Wednesday, 06 December 2023, 12:30-13:30 in HG03.085

Understanding magnetism at the shortest length and time scales requires the quantum-mechanical approach. As the Hilbert space of this quantum many-body problem grows exponentially, no exact solution is available, and numerical approaches are challenging as well. Even for one of the simplest models, the antiferromagnetic Heisenberg model on a square lattice, no numerically exact solutions are available. Recently, new variational approaches inspired by machine learning have emerged, which go beyond some of the limitations of existing methods. These Neural Quantum States (NQS) ansätze have proven to be a powerful tool to accurately represent the many-body wave function for a wide class of physical systems [1]. Extensive research has been done to explore the linear regime of magnetic dynamics using NQS [2]. However, the nonlinear regime has not been explored at all.

The dynamics of NQS models are governed by the time-dependent variational principle (TDVP) equation of motion. However, TDVP is known to suffer from numerical instabilities for non-linear driving, or otherwise induced dynamical complexity. While the precise origin of instabilities is not well understood, they are related to the overdetermination of the parameter basis. So far, these instabilities have been addressed with regularization, but this proved to be useful only in the linear response regime [3].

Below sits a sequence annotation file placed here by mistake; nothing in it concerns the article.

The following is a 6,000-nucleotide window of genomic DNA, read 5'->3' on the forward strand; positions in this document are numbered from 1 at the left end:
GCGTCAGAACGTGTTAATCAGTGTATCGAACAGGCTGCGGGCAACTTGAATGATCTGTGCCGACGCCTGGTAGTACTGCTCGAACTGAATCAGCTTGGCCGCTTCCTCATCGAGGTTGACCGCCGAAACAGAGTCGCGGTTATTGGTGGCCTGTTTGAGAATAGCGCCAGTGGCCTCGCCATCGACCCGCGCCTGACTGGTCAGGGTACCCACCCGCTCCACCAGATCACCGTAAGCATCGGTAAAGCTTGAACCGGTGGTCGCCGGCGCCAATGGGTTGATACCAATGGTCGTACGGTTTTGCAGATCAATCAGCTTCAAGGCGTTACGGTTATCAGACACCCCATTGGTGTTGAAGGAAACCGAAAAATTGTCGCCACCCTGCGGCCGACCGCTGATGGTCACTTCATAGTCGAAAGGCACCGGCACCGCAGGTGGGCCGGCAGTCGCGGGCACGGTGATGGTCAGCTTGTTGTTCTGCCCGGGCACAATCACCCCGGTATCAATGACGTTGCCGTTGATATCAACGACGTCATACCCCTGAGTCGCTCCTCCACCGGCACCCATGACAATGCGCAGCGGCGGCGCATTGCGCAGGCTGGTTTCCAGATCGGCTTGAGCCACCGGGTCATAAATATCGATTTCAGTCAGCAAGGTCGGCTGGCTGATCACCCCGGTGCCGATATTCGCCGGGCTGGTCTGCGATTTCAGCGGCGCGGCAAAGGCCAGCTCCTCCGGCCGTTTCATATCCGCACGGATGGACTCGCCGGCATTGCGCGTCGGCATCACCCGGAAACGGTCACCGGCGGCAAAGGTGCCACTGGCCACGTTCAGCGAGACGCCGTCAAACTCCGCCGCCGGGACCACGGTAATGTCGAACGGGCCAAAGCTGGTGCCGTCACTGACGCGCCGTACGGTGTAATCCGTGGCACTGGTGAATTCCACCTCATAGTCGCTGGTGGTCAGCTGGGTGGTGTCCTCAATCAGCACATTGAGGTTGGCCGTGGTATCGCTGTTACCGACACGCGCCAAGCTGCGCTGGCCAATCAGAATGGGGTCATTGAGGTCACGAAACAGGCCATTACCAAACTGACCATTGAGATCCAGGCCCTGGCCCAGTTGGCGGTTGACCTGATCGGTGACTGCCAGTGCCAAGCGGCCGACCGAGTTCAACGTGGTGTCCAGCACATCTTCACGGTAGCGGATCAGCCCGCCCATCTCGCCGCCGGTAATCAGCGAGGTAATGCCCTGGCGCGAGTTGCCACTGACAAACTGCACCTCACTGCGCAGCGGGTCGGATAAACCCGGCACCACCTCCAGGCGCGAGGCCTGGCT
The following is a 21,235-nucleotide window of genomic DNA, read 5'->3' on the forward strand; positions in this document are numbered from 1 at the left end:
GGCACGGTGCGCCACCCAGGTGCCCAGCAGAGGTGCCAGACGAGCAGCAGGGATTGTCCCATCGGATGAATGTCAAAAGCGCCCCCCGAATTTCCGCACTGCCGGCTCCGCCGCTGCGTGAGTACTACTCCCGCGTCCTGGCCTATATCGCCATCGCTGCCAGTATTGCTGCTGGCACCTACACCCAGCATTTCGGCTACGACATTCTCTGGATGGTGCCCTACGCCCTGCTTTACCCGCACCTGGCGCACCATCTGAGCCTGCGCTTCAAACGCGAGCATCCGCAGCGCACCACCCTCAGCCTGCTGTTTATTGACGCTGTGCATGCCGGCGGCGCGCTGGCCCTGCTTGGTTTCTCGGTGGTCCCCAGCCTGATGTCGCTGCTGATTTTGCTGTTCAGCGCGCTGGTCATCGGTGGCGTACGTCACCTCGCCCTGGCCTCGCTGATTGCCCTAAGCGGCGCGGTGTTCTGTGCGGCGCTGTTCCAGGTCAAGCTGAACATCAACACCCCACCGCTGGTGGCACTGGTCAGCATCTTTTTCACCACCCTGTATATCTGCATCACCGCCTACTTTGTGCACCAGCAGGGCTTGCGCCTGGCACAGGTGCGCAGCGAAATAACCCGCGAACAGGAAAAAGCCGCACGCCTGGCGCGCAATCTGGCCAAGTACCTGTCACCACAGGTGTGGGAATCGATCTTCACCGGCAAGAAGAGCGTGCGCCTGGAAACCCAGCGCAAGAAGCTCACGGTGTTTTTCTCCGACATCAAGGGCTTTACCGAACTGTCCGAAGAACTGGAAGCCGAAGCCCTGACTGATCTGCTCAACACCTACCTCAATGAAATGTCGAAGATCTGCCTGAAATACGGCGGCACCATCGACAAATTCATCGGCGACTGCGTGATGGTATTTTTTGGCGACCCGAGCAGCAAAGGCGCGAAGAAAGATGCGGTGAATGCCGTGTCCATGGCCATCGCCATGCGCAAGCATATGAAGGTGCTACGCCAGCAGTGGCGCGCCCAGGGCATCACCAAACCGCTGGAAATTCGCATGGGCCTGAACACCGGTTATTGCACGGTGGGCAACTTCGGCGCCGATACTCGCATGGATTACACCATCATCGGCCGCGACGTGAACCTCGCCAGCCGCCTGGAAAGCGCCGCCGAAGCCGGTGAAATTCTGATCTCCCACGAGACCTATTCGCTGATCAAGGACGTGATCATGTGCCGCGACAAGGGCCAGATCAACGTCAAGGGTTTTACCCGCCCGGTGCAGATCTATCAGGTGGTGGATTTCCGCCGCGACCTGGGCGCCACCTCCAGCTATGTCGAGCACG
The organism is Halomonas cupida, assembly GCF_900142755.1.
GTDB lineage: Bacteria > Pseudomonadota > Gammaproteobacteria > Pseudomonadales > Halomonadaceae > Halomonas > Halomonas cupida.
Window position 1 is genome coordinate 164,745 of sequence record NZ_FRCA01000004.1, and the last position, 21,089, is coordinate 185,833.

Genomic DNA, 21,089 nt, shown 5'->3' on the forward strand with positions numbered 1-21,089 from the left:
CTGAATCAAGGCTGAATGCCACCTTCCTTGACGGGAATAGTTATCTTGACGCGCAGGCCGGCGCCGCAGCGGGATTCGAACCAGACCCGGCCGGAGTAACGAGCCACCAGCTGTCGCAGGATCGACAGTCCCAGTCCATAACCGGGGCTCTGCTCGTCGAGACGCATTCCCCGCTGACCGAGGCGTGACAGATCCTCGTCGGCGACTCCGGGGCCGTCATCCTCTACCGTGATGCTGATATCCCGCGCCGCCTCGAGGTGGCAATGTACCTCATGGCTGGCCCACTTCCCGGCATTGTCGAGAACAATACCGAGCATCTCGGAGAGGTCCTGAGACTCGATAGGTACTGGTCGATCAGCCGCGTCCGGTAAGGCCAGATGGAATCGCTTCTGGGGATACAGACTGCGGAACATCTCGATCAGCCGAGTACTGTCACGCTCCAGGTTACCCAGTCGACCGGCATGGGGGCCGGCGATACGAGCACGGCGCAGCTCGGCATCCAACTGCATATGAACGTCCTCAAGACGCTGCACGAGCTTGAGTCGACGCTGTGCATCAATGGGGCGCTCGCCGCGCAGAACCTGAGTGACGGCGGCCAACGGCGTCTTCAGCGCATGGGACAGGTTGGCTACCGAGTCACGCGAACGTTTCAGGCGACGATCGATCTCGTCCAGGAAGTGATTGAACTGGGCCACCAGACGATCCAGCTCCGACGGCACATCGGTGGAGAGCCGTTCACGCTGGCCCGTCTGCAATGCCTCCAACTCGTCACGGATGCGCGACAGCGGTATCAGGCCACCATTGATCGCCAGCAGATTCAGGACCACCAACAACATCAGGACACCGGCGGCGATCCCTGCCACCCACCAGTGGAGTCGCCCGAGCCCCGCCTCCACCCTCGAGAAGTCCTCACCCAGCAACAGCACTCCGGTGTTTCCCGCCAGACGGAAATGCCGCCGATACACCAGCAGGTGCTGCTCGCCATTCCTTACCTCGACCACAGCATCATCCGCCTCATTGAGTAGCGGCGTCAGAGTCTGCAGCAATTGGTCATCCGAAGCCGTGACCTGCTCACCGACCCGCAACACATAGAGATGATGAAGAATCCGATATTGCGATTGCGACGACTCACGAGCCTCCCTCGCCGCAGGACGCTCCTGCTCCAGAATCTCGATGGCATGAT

In order to identify the cause of numerical instabilities, we study the Heisenberg antiferromagnet on a 2x2 square lattice, using the Restricted Boltzmann Machine (RBM) neural network ansatz. The system is driven out of equilibrium by a constant perturbation of the exchange interaction in one of the lattice dimensions. We investigate the numerical accuracy and possible breakdown due to instabilities, as a function of the perturbation strength. The advantage of this simple system is the availability of the exact diagonalization (ED), which we use as a benchmark. The dynamical properties of this system are monitored through the observables such as energy and spin-spin correlation function. We compare the exact dynamics with those obtained by three different numerical procedures designed to treat the instabilities. Interestingly, distinct from previous investigations for larger lattice models and in the presence of noise, we identify a specific value of perturbation strength in which RBM solutions break down, regardless of the stabilization procedure.

References

[1] G. Carleo, M. Troyer: Solving the quantum many-body problem with artificial neural networks, Science 355, 602-606 (2017), DOI: 10.1126/science.aag2302

[2] G. Fabiani, Quantum dynamic of 2D antiferromagnets: predictions and theory from machine learning, PhD thesis (2022), link: https://hdl.handle.net/2066/250503

[3] D. Hofmann, G. Fabiani, J. H. Mentink, G. Carleo, M. A. Sentef: Role of stochastic noise and generalization error in the time propagation of neural-network quantum states, SciPost Physics 12, 165 (2022), DOI: 10.21468/SciPostPhys.12.5.165

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